Hull – Older trawlers Black early vessels White. Newest diesel trawlers, light Mauve
Additional information courtesy of Peter Barsby
(Robert S. Hewett, manager)
In 1929 the United States of America was shaken by a financial slump and as the United Kingdom was still trying to pay off the debt incurred during WW1, much of which was owed to America, the country faced an economic crisis. Fleetwood’s fishing industry was caught in the crisis along with most of British industry, the resulting depression lasting well into the 1930s. Fishing companies all over the United Kingdom looked to cut their costs and once again it was the availability of cheap coal that helped Fleetwood to weather the storm and attract other owners to the port.
Hewett & Co of Barking, known as the “Short Blue” fleet, after their plain blue square houseflag, was the United Kingdom’s oldest fishing company having been established in 1764 by Samuel Hewett with a fleet of smacks working the North Sea grounds and transporting the fish with fast cutters to the London market at Billingsgate.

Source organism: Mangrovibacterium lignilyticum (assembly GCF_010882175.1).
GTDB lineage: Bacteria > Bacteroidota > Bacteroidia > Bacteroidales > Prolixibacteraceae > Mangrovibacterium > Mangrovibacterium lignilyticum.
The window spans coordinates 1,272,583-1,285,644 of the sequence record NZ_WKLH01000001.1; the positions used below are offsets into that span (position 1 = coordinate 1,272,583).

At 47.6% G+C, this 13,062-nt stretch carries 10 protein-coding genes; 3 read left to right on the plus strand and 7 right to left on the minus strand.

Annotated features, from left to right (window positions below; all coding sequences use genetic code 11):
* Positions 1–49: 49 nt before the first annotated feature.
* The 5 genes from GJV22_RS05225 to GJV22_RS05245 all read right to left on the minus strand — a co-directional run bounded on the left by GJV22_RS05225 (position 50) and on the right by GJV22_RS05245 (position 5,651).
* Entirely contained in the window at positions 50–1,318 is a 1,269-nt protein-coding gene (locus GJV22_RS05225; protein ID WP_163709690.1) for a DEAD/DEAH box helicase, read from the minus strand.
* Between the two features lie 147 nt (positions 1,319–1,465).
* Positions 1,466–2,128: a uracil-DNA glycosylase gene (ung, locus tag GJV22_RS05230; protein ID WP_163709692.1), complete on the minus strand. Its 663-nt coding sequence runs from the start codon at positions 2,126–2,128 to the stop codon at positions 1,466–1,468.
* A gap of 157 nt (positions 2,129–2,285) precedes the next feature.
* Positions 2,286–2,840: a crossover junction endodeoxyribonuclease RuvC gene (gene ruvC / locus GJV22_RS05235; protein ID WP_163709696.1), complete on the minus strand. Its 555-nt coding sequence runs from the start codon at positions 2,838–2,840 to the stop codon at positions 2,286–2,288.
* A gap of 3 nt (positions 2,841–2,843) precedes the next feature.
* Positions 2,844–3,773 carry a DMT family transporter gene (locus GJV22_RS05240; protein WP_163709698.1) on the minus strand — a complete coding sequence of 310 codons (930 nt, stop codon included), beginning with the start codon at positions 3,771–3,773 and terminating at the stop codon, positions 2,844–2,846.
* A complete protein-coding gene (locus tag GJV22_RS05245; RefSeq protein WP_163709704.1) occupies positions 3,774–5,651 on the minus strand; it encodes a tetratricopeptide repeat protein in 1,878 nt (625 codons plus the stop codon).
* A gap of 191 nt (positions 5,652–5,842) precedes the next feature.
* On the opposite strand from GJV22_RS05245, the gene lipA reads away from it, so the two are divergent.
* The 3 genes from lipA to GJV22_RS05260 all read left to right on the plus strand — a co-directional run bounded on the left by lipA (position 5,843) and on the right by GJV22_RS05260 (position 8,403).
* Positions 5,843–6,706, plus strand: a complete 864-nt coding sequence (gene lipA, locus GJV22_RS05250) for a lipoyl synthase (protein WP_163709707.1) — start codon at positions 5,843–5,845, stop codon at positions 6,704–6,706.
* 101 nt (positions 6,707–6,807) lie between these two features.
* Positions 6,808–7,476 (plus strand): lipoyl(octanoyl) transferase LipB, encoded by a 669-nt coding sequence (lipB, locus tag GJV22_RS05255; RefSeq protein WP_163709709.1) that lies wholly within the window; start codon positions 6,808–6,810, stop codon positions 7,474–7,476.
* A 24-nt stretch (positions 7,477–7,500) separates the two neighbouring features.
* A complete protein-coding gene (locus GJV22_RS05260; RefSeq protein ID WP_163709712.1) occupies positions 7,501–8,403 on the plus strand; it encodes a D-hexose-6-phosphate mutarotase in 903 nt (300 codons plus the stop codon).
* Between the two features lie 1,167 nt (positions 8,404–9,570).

In 1865 when London was linked by rail to East Anglia the fleet moved to Gorleston but retained their headquarters, yard and workshops at Barking and a reduced presence after the port closed. On 18 January 1899 a boiler explosion occurred at the Barking works killing eleven men and injuring many more, while damaging surrounding property. To make restitution and pay compensation it was necessary to sell the greater part of the company fleet and Hewetts continued with two steam trawlers and a few smacks. After WW1 the company under Captain Hewett was based at Lowestoft and was able to re-establish itself on a much smaller scale.